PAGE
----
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The Admiral Krusenstern’s monument given to the four winds stands in Lieutenant Schmidt embankment of the Neva River.
Sculptor Ivan Schreder portrayed the admiral standing with his arms folded across his chest, in the parade uniform and with the dirk. The rose granite pedestal bears Krusenstern’s coat of arms supported by a black and a Malayan. The face of the bronze monument is turned to Vasilievsky Island to the Naval Corps, from which Admiral Kruzenstern graduated and which he managed afterwards. In acknowledgment of that the Naval Corps students put sailor’s stripped vest on the monument each year at the night before the graduation ceremony.
Ivan Krusenstern was the first Russian circumnavigator. On June 26, 1803, two sailing sloops “Nadezhda” and “Neva” commanded by Krusenstern left Kronstadt. The navigation lasted for three years and twelve days. The sloops rounded the Cape Horn, crossed the Pacific Ocean, visited the Marquises Islands, the Hawaii, Japan, Kamchatka, and reached Alaska.
When sailing back to Russia, the navigators discovered several islands of the Kuriles and fixed the position of the southern part of Sakhalin on the chart. Then they rounded the cape of Good Hope and moored to the native shore. Krusenstern sketched more than one hundred charts during the overseas expedition.
Look, the bronze sculpture holds a rolled sailing chart. It seems that Admiral Krusenstern is on the command bridge of its ship. But he stands on a special ship, namely, on Vasilievsky Island.
Vasilievsky Island is a historical district in St. Petersburg, located in the delta of the Neva River. It is bordered by the Bolshaya Neva and Malaya Neva Rivers in the south and northeast, and by the Gulf of Finland in the west. Two of the most famous St. Petersburg bridges, Palace Bridge and Blagoveshchensky Bridge, connect it with the mainland to the south. Exchange Bridge and Tuchkov Bridge across the Malaya Neva connect it with Petrogradsky Island.
In 1715-25 Peter the Great planned this island to become a city center but those plans were not destined to be fulfilled. There are lots of legends connected with Vasilievsky Island and its buildings. For example, the name of the island Vasilievsky people usually associate with a certain man called Vassily or Basil. The legend says that was the name of one Peter’s foremost gunner officers and military engineers, Vassily Korchmin, who had his artillery battery to ward off the Swedish navy at the spit of the island and got the tsar's letters addressed "To Vassily in the Island".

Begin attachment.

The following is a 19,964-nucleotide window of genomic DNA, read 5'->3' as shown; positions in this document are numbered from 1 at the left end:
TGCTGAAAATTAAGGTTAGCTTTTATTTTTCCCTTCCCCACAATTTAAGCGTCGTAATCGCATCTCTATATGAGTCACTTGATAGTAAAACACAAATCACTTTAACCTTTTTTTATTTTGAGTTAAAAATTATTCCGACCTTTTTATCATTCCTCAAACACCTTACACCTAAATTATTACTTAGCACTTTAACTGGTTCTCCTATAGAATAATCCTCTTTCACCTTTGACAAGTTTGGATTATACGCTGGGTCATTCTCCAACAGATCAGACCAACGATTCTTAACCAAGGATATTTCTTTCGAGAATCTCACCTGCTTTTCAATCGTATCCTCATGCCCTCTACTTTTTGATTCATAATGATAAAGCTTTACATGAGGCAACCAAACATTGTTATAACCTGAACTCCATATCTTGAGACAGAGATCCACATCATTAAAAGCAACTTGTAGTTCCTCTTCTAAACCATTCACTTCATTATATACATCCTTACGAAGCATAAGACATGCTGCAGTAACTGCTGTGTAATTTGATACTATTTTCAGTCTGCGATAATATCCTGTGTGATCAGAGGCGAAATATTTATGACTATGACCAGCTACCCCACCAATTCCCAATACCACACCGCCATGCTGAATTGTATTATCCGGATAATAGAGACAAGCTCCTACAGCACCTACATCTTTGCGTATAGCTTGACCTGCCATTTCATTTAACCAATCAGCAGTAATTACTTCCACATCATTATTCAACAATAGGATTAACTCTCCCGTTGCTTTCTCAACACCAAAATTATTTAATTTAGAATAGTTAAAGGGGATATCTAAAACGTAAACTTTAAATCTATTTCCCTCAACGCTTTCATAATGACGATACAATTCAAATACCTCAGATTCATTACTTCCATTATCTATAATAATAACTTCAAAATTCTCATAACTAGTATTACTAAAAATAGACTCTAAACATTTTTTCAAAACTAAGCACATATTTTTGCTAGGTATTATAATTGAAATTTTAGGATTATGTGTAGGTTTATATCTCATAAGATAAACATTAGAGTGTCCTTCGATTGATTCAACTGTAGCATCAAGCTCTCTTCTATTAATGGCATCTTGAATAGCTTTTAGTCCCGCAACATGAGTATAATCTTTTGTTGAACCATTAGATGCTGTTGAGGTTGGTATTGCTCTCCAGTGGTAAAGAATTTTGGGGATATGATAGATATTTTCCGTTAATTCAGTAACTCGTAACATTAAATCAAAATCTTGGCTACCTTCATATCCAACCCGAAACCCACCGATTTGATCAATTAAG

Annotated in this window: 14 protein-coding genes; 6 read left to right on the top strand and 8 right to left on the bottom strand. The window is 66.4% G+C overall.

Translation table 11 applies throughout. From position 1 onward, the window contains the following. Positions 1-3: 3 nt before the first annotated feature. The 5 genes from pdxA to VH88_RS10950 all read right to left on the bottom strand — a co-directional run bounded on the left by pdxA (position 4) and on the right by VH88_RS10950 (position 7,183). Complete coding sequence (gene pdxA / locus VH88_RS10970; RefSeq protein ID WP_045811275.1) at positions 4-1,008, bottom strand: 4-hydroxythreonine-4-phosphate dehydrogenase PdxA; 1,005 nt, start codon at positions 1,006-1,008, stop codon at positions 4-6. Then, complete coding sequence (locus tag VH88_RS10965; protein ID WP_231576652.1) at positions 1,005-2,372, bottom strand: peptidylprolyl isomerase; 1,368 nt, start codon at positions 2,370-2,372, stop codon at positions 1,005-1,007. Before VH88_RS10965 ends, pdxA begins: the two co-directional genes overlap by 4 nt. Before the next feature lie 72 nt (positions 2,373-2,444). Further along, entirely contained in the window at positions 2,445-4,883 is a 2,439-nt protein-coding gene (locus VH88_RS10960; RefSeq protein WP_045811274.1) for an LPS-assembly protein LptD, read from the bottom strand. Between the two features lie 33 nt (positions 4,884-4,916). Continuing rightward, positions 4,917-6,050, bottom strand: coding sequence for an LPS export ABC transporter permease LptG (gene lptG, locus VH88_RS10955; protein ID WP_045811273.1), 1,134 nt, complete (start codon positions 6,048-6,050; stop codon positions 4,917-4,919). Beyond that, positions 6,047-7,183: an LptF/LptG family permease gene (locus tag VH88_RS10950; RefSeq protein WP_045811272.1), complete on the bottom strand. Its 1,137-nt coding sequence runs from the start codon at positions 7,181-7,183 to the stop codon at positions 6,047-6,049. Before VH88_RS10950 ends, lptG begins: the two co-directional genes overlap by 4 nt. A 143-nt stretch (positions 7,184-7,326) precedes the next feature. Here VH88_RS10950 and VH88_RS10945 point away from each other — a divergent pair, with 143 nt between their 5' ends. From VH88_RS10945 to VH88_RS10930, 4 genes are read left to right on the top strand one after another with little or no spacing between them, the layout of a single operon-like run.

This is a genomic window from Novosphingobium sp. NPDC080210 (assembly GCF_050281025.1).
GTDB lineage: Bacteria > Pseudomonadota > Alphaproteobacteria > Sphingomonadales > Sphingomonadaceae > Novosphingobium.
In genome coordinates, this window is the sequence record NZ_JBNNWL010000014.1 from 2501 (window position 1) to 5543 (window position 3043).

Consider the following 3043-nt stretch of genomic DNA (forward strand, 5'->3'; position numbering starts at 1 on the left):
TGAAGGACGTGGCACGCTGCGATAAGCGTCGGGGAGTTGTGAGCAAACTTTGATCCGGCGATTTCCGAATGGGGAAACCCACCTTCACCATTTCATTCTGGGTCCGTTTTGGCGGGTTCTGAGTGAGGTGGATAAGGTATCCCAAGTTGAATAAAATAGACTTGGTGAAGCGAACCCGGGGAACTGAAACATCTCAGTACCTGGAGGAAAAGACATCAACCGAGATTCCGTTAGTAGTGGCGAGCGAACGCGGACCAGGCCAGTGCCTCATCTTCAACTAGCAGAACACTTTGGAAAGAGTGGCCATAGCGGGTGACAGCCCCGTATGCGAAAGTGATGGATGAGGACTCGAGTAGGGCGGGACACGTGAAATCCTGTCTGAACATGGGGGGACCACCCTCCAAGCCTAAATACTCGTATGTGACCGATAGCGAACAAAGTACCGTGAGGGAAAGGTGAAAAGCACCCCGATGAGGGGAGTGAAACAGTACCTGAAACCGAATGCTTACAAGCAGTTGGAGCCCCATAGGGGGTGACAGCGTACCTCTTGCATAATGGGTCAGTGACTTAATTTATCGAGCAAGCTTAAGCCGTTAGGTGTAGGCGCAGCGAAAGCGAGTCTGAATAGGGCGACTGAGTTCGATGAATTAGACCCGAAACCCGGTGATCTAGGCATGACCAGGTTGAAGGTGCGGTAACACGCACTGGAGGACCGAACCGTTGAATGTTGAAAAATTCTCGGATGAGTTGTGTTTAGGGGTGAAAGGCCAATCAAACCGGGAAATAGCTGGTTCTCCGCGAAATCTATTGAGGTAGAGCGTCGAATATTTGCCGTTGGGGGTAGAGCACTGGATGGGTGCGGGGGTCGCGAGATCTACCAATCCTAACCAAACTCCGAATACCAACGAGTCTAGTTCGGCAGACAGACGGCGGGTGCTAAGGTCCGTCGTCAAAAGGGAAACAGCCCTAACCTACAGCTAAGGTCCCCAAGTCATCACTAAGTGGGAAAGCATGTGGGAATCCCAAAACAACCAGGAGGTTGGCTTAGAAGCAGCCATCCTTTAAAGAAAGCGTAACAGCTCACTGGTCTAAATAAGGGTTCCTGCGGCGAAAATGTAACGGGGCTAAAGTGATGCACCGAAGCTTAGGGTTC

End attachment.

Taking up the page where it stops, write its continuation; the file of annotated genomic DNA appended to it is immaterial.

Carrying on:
During the tour you will hear some legends of the island and see all its landmarks. It is better to start the tour from the easternmost tip of the island, called Strelka (or the Spit, literally Arrow) which features a number of museums, including the Old Saint Petersburg Stock Exchange as well as two Rostral columns. The Spit is a place popular for wedding processions and tourists. Nice postcard views on the city are open from here.
The edifices lining the Universitetskaya Embankment along the Bolshaya Neva include the Kunstkamera, The Palace of Peter II, the Twelve Colleges Building, the Menshikov Palace, the Imperial Academy of Sciences, and St. Andrew's Cathedral – all dating from the 18th century.
Museums, State University and the Imperial Academy of Sciences with library tell us the island has been for the recent centuries home to academic life. There is even the House of Academicians.
The island is a very romantic place with many cafes and restaurants, and panoramic views from the embankments. Just download the application “Your Audio Guide” (free) and the excursion. And walk as much as you want. Enjoy the unforgettable views of the northern capital.